That quickly became the lens through which I consumed the rest of the book. How far can Wigmore and Wilde’s analysis be extended to the women’s game? Is men’s T20 cricket a vision for our future?

I’ve noted some of my musings below. I’d be interested to hear your own views in the comments.

  • Increased use of data is at the heart of this book, and is one aspect of what Wilde and Wigmore label a “paradigm shift” in cricket in the past 10 years (see especially ch.2). Here is one area where women’s cricket is lagging behind. Matthew Mott is the first coach I’ve heard who regularly uses the term “match-ups” in press conferences; Australia are the first international side who actually have the resources at their disposal (i.e. analysts) to use data to the extent that it’s been used in men’s cricket. This was much discussed during the recent T20 World Cup, when Australia came under the spotlight for becoming obsessed with a numbers-based approach to questions like whether Ash Gardner or Meg Lanning should bat at 3. Overall, use of data is one area where I’d suggest women’s T20 cricket will begin to look much more “Cricket 2.0” in the next few years, as teams become better resourced around the world.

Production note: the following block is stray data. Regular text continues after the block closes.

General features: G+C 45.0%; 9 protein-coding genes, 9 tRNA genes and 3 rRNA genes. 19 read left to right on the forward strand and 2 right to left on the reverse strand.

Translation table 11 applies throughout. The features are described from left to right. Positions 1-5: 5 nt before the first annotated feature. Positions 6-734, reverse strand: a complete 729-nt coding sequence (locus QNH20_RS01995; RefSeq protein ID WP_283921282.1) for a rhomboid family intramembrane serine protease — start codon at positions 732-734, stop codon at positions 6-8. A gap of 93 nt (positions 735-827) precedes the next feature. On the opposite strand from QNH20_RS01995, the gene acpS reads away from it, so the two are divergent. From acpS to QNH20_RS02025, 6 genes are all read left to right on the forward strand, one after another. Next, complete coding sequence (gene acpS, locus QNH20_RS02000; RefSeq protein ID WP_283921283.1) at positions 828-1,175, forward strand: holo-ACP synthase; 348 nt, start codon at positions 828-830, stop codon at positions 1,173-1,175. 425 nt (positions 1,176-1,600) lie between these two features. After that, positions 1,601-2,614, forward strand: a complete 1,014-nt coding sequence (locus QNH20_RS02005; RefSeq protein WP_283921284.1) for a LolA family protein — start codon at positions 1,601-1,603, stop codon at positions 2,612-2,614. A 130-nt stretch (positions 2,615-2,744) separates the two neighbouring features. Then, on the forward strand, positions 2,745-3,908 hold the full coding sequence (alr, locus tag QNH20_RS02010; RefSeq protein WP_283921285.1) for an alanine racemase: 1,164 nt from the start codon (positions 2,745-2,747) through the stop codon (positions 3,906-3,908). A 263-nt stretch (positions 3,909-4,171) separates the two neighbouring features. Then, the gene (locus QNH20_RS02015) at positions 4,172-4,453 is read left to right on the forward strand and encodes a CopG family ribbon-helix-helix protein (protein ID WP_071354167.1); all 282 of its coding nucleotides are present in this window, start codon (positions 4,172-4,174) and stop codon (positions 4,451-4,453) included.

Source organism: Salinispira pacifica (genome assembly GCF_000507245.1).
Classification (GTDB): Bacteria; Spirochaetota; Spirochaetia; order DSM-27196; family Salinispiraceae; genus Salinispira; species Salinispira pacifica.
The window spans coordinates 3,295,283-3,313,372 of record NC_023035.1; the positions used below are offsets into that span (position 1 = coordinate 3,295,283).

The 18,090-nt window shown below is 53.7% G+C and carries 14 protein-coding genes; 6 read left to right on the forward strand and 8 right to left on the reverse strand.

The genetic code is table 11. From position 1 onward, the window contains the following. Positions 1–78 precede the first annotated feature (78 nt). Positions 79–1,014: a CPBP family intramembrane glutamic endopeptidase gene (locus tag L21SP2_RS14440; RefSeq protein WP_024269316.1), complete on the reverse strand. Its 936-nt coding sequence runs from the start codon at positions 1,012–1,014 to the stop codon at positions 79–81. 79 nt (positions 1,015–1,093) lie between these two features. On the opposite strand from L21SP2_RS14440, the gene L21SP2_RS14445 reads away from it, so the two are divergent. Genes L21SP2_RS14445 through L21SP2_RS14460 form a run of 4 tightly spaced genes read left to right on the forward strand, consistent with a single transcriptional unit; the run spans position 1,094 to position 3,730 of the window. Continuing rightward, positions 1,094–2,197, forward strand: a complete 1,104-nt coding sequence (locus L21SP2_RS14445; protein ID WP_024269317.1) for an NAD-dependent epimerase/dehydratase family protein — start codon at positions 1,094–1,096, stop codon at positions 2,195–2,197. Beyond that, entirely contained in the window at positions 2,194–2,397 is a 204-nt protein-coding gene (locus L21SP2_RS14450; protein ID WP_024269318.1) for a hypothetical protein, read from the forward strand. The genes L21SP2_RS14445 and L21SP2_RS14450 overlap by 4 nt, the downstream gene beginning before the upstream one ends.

• Commercial forces have shaped men’s T20 cricket to a much greater extent than in the women’s game. Men’s T20 franchise leagues have created a free market whereby mercenaries like Chris Gayle (ch.3) can make millions of dollars without wearing their national shirt. No one chooses the freelance life in women’s cricket: it’s hard work – see for example Rachel Priest, who snapped up a New Zealand contract as soon as she could, after moonlighting in the KSL and WBBL for a couple of years.
  • That means that some of the positives which T20 cricket has brought to the men’s game, like the “democratisation” process amongst players from non-Test playing nations (ch.13), have not yet arrived in women’s cricket. On the other hand, you might argue that the players remain much less motivated by money – they are grateful for the chance to make a living playing cricket, but they don’t turn into the kind of person who gives themselves the nickname “Universe Boss”, which is a plus point as far as I’m concerned.